and set a metric at 0.8



….of course, I want always more, then that what is obvious 😉

I have seen your suggested solution, but what I want is to completely change header and footer (for instance it, the report, always generates a “created by OEM” remarks and stuff).

I want to generate a OEM report which can be used as a base for a SLA reporting solution (and/or if possible) imbedded in a portal…

Hi Laurent!

I stumbled across this when trying to set up something to report on my last backups… and thought “Wow … this is exactly what I needed!” Thanks.

So I have set it up in OEM, and yes, it is showing me that my backups are being performed, and is warning me when a backup has not been performed within the last 24hours, or a serious alert when last backup is not within the last 48hours …. so far so good!

My issue, now is that I discovered that my last backup was not in fact successful. OEM reports that the backup has failed, however, according to my alerting that I have set up with your guidence on this blog entry, I have a backup within the last 24 hours, so no alert.

Thus, I’m looking to further extend on the alerting you have provided in this blog. Do you know a way of modifying what you have in your blog entry to alert me that I don’t have a SUCCESSFUL backup .
ie. aim – I want to be alerted if I don’t have a SUCCESSFUL backup in the last say 24 hours – no alert – good news! If Alert – needs investigating to determine (a) if the backup process infact ran, and then (b) if it ran, why it was not successful.

Roger Barton

Hi Roger,

how do you do your backup? what is an unsuccessful backup?

– if your server is down, is it an unsuccessful backup?
– if your listener is down, is it an unsuccessful backup?
– if the tape drive crashes after all datafiles have been backup, but not the archivelog, is it an unsuccessful backup?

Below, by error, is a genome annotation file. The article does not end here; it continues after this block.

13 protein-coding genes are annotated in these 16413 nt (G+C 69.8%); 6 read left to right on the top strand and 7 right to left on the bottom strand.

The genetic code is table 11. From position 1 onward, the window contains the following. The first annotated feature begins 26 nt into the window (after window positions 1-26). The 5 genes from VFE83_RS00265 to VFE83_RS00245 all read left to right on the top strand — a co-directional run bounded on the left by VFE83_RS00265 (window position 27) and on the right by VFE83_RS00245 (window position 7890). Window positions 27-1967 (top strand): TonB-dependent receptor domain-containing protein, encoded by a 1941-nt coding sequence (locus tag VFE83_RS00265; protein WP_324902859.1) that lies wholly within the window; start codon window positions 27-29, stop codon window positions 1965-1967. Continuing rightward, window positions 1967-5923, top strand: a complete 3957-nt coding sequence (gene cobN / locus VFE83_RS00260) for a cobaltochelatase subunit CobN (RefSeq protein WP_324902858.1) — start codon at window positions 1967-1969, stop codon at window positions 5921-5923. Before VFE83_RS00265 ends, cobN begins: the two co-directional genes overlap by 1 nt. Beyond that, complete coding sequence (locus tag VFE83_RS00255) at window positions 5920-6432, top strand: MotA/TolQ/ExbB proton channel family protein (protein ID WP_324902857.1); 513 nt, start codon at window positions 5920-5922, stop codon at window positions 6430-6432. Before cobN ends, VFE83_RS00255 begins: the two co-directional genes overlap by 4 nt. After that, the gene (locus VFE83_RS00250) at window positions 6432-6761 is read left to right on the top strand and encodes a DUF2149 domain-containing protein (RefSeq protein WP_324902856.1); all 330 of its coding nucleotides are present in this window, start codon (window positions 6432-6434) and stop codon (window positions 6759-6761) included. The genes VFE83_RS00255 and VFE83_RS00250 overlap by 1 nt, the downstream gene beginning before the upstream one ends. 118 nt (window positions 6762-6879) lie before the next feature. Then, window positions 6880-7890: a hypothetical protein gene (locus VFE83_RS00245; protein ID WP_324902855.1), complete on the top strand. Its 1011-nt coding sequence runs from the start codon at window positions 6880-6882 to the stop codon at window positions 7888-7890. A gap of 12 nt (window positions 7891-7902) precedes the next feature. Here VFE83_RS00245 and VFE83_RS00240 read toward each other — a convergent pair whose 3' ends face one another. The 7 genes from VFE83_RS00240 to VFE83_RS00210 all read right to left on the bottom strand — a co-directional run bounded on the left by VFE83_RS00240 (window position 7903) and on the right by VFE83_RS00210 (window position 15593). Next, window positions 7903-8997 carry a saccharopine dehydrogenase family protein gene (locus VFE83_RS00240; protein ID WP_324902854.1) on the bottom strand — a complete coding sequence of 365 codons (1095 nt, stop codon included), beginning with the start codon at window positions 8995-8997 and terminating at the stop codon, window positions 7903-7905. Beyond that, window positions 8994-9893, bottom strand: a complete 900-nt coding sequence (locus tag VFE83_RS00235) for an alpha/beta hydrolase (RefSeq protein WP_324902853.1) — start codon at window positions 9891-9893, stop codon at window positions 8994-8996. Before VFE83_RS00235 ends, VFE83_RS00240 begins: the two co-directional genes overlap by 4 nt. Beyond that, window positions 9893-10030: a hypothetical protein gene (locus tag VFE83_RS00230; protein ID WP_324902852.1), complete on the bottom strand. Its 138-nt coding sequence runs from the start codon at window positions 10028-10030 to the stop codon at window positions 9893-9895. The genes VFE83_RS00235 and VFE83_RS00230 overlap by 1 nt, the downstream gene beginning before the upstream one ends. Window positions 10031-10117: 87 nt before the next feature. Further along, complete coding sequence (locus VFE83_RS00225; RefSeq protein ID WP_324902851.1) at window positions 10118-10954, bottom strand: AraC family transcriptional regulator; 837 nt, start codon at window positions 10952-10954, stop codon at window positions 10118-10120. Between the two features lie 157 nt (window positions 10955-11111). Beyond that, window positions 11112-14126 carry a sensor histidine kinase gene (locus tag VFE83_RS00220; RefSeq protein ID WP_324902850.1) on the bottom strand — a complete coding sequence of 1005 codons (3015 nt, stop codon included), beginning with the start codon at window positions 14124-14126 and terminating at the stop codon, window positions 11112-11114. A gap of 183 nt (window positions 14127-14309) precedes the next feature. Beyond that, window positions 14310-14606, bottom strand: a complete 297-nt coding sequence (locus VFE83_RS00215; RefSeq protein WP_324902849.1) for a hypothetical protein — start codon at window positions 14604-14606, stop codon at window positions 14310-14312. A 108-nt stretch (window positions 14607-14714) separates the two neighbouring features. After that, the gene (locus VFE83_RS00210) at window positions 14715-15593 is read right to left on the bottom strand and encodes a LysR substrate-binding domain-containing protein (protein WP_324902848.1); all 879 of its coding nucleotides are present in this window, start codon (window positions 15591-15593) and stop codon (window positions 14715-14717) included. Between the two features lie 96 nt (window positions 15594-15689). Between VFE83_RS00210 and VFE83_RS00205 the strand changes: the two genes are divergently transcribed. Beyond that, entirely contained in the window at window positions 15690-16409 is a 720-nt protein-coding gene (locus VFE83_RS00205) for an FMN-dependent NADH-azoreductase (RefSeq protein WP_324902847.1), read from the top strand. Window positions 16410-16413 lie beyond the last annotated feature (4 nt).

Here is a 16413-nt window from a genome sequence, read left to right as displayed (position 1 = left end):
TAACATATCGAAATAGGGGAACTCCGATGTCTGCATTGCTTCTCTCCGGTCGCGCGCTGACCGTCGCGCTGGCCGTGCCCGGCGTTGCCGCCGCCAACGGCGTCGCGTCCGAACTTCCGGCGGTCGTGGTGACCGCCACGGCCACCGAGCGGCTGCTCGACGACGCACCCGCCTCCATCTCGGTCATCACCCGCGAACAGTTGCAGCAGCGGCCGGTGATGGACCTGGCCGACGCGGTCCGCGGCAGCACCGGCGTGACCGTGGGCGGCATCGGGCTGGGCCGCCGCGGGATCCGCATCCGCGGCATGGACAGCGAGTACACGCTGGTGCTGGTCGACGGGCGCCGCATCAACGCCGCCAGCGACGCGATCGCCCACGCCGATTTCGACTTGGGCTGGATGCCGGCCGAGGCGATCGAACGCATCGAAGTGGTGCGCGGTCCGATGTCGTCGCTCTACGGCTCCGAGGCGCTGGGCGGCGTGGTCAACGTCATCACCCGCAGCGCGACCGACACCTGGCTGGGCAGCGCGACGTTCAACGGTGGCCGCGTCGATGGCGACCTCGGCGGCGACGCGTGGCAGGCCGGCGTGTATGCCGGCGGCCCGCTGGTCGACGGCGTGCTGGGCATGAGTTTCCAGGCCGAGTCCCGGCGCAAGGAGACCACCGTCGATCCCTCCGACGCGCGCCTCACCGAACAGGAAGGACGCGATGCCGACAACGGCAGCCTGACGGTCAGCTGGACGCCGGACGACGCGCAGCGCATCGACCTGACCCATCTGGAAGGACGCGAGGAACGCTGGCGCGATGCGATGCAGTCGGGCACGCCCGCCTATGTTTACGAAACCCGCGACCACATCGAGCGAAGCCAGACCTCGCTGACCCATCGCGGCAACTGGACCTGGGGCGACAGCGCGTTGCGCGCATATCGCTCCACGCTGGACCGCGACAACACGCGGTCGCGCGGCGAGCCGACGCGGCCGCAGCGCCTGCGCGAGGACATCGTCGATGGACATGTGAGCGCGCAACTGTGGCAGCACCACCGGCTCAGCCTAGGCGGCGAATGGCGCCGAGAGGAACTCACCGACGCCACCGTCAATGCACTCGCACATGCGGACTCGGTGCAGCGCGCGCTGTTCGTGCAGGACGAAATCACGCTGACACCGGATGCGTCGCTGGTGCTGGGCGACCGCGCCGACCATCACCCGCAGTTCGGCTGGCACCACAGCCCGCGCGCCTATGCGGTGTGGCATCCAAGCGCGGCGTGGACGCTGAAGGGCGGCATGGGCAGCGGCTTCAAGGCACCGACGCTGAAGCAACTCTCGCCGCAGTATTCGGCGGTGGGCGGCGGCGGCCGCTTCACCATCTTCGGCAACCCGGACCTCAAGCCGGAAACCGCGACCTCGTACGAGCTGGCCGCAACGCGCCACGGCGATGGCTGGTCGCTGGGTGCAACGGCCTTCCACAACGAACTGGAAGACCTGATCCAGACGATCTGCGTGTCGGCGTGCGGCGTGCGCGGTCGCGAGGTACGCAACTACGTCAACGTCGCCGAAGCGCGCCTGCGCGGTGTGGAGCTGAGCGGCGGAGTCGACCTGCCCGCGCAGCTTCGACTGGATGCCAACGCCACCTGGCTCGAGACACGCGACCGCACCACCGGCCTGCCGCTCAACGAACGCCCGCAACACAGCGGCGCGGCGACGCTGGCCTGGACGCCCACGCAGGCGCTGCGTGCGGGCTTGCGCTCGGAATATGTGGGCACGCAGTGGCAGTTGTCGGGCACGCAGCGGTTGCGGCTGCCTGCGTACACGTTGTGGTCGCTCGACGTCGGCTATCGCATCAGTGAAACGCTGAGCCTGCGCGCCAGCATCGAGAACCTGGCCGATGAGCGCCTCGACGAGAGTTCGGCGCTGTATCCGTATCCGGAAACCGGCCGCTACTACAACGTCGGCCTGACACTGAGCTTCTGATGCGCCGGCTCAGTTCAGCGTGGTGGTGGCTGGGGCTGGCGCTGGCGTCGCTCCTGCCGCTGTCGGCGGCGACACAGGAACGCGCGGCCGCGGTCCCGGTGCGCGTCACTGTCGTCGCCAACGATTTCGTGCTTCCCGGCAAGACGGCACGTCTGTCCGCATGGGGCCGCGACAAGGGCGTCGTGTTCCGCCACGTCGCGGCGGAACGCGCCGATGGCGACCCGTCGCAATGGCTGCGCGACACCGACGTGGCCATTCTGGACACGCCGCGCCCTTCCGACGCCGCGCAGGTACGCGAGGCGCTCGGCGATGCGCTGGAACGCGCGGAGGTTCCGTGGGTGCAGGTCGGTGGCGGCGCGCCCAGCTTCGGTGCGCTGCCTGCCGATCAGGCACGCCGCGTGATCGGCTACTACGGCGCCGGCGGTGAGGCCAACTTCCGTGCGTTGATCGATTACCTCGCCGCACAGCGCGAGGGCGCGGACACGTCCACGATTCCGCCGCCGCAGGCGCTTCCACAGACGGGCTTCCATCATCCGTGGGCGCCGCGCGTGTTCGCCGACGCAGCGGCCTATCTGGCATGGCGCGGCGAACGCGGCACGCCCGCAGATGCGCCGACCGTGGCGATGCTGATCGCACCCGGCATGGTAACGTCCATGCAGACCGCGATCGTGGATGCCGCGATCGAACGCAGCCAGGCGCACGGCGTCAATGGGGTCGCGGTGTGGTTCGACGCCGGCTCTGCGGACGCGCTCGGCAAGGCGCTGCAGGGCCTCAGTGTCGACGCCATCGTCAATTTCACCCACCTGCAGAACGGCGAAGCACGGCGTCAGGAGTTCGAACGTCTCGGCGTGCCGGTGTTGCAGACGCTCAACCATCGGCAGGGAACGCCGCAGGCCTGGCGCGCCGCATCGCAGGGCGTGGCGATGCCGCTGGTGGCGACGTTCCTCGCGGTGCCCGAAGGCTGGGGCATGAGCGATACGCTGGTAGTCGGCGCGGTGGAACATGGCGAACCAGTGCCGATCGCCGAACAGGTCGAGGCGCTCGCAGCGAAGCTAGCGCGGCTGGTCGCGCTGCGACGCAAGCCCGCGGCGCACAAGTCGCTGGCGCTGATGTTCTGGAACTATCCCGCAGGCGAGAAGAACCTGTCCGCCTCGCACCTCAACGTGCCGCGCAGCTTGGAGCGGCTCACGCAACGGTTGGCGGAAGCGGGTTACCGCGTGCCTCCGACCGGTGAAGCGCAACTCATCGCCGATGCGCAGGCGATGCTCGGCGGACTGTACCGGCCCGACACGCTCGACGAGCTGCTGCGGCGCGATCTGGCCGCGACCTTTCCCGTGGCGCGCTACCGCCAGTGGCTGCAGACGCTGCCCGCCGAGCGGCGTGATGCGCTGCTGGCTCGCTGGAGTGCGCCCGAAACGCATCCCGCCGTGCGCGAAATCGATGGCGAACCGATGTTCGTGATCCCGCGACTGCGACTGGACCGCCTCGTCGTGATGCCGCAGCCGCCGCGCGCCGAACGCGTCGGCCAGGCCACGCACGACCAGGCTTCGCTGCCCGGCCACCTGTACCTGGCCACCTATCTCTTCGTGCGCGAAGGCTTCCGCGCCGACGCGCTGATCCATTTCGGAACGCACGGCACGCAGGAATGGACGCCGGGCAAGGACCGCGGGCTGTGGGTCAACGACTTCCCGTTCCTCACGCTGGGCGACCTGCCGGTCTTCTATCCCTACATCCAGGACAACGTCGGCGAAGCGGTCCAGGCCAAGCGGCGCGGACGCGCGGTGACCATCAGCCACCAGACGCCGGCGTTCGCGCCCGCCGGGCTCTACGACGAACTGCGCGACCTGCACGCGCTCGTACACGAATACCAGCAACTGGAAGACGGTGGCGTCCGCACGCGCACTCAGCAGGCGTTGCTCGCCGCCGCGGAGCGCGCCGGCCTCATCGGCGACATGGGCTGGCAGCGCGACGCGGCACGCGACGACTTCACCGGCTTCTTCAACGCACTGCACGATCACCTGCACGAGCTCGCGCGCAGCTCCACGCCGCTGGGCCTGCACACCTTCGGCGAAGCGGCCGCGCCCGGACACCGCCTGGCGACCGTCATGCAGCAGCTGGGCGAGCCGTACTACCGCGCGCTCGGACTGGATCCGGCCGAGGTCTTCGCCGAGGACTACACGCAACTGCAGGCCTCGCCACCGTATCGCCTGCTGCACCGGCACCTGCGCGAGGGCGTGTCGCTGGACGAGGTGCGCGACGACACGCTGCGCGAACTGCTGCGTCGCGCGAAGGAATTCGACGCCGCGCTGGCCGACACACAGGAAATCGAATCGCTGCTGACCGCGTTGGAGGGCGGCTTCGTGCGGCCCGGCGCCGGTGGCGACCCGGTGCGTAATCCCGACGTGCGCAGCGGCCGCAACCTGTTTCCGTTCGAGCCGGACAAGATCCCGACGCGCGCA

well, you could try the following approach :

– when you do a backup, write a log file
– in oem, define a generic service which is a shell script (if you are using linux/unix) and you grep for errors in your logfile
– you output 0 for a successful backup and 1 for an unsuccessful backup (or the opposite)

Have a nice day,

I want to deploy a centralized UDM rather than one on every database (we have 700+). So I need a UDM against the central RMAN catalog that returns a list of registered databases and how long it has been since the last successful full backup. When threshold exceeds “X” days, I will raise an alert via Notification Rule to our Remedy ticketing system. I have the current UDM SQL in place, but it does not distinguish between an archive log backup vs. control file backup. vs. a full backup. Can you help?

select db_name,
from ( select b.db_name,
round(sysdate – max(a.completion_time)) latency
from rman.bp a,
rman.dbinc b
where a.db_key = b.db_key
and b.db_name is not null
/* Exclude list of databases */
and b.db_name not in
(SELECT db_name
where exception_type like ‘Rman%’)
group by b.db_name )

Your blog is extremely helpful! In my environment, Cloud Control 12c. We take a full backup once a week. My manager wants an alert raised (I believe this will be done through a metric extension in Cloud Control 12c) if a backup of the datafiles (or in other words, a full backup) is not done after 7 days (not before or on 7 days; but on or after the 8th day).

In addition, I need a metric extension alert to find out if archivelogs have not been backed up that day.

Can you PLEASE help me with the queries on these? I need to have these metric extensions in place as soon as possible.

I greatly appreciate any help you can provide on the queries that I can put in the metric extensions’ steps, which is sort of like the user defined metric.

Many thanks!

Hi Donna

The query in my blog post does monitor the number of hours since the last datafile backup. Just create an alert when it reaches 7*24

The query for redo logs is also in my blog post.